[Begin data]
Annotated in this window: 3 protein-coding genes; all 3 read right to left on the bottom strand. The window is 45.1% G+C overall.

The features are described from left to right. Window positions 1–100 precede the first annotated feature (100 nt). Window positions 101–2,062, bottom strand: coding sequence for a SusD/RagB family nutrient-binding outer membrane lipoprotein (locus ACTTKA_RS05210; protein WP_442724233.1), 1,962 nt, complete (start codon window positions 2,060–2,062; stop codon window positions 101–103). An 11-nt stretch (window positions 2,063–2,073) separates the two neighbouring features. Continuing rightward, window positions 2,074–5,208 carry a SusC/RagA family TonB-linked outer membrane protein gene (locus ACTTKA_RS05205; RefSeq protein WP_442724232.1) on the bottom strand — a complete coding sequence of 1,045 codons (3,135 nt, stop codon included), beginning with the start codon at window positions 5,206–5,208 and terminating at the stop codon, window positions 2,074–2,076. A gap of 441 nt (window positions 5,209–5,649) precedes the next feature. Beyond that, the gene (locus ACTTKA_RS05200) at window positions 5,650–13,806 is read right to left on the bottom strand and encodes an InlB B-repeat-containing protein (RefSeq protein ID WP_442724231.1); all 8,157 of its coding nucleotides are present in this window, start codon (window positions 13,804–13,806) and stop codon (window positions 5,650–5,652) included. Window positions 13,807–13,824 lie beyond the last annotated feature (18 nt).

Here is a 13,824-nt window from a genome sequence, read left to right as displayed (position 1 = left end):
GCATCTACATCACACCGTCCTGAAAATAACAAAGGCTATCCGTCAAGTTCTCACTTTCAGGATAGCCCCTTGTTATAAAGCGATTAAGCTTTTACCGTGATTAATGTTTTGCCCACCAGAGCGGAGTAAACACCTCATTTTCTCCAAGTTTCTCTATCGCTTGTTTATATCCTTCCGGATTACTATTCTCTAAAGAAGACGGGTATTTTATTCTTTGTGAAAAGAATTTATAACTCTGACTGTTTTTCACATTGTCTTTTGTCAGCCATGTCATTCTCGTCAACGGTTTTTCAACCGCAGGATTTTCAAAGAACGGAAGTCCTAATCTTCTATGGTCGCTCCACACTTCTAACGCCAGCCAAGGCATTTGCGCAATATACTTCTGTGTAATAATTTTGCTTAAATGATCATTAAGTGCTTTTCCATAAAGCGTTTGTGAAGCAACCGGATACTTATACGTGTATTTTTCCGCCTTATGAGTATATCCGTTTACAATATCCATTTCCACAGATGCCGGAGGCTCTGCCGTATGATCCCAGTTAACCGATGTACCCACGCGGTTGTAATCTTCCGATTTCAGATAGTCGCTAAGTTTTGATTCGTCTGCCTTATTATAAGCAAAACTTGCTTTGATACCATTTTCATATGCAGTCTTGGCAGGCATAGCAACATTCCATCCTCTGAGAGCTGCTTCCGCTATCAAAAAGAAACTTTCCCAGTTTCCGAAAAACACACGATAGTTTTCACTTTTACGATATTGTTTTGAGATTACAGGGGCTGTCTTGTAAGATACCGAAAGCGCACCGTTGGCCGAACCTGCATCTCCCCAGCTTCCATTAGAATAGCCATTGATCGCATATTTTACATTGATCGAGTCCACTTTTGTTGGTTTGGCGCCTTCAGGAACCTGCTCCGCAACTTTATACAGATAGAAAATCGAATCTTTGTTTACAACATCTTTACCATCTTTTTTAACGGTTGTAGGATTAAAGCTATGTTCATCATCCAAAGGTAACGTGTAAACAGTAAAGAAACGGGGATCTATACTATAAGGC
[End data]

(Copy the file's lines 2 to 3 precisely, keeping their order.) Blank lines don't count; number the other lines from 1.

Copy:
The features are described from left to right. Window positions 1–100 precede the first annotated feature (100 nt). Window positions 101–2,062, bottom strand: coding sequence for a SusD/RagB family nutrient-binding outer membrane lipoprotein (locus ACTTKA_RS05210; protein WP_442724233.1), 1,962 nt, complete (start codon window positions 2,060–2,062; stop codon window positions 101–103). An 11-nt stretch (window positions 2,063–2,073) separates the two neighbouring features. Continuing rightward, window positions 2,074–5,208 carry a SusC/RagA family TonB-linked outer membrane protein gene (locus ACTTKA_RS05205; RefSeq protein WP_442724232.1) on the bottom strand — a complete coding sequence of 1,045 codons (3,135 nt, stop codon included), beginning with the start codon at window positions 5,206–5,208 and terminating at the stop codon, window positions 2,074–2,076. A gap of 441 nt (window positions 5,209–5,649) precedes the next feature. Beyond that, the gene (locus ACTTKA_RS05200) at window positions 5,650–13,806 is read right to left on the bottom strand and encodes an InlB B-repeat-containing protein (RefSeq protein ID WP_442724231.1); all 8,157 of its coding nucleotides are present in this window, start codon (window positions 13,804–13,806) and stop codon (window positions 5,650–5,652) included. Window positions 13,807–13,824 lie beyond the last annotated feature (18 nt).

Here is a 13,824-nt window from a genome sequence, read left to right as displayed (position 1 = left end):